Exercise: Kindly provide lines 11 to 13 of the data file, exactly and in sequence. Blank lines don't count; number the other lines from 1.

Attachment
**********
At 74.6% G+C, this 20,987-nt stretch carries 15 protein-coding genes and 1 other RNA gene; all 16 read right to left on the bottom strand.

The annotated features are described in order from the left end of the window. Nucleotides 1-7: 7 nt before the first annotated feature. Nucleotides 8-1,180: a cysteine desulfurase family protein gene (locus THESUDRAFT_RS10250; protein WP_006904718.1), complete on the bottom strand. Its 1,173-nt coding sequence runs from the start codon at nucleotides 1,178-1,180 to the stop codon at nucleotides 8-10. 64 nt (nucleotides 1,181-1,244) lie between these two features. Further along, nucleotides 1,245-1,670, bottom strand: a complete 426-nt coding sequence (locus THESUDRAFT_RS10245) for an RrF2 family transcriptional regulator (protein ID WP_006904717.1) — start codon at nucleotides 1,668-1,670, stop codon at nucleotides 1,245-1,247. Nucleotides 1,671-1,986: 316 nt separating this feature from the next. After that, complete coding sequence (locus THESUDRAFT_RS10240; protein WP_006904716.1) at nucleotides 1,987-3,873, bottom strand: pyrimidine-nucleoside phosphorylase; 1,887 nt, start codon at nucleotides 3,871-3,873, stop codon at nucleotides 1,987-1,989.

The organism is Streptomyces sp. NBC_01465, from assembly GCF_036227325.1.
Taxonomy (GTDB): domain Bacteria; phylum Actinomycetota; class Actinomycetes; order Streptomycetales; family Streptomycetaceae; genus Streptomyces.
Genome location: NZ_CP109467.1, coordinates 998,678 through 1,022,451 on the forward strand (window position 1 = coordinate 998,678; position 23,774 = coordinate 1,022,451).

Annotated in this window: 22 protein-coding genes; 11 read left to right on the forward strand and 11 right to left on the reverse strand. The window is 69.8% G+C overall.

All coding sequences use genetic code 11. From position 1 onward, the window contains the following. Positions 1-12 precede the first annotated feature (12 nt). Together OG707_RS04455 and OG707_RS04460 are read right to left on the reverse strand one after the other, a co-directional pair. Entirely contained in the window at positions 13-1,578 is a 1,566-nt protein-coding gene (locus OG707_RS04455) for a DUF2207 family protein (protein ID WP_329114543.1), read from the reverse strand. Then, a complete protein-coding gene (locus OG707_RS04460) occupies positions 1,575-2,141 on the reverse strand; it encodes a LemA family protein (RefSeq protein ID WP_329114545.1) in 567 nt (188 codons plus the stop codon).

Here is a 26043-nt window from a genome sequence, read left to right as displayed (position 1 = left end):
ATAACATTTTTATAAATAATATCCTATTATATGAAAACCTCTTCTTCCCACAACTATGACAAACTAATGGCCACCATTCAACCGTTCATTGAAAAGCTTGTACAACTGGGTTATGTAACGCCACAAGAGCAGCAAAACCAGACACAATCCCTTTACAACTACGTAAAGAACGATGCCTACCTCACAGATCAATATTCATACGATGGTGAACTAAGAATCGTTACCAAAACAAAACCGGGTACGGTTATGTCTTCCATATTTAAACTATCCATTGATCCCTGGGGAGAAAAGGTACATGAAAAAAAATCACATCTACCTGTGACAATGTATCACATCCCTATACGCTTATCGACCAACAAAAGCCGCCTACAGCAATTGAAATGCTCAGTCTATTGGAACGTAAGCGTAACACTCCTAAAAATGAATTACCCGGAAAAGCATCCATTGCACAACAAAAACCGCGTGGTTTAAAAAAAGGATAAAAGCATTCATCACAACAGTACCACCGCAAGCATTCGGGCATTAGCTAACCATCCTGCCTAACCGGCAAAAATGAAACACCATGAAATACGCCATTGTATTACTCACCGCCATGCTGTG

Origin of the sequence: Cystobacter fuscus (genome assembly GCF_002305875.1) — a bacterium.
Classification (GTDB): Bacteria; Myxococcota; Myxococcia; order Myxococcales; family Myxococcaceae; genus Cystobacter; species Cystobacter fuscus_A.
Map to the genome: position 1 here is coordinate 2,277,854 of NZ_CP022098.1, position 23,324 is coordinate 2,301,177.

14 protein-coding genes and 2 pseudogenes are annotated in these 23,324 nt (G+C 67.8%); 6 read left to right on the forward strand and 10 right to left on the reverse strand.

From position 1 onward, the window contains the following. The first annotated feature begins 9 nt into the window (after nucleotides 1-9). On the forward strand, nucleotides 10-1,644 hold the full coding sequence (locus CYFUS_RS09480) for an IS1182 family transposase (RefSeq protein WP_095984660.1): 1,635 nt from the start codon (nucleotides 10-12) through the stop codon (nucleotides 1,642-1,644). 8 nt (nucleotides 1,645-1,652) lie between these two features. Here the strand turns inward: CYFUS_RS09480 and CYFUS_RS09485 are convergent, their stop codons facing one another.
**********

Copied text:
Classification (GTDB): Bacteria; Myxococcota; Myxococcia; order Myxococcales; family Myxococcaceae; genus Cystobacter; species Cystobacter fuscus_A.
Map to the genome: position 1 here is coordinate 2,277,854 of NZ_CP022098.1, position 23,324 is coordinate 2,301,177.

14 protein-coding genes and 2 pseudogenes are annotated in these 23,324 nt (G+C 67.8%); 6 read left to right on the forward strand and 10 right to left on the reverse strand.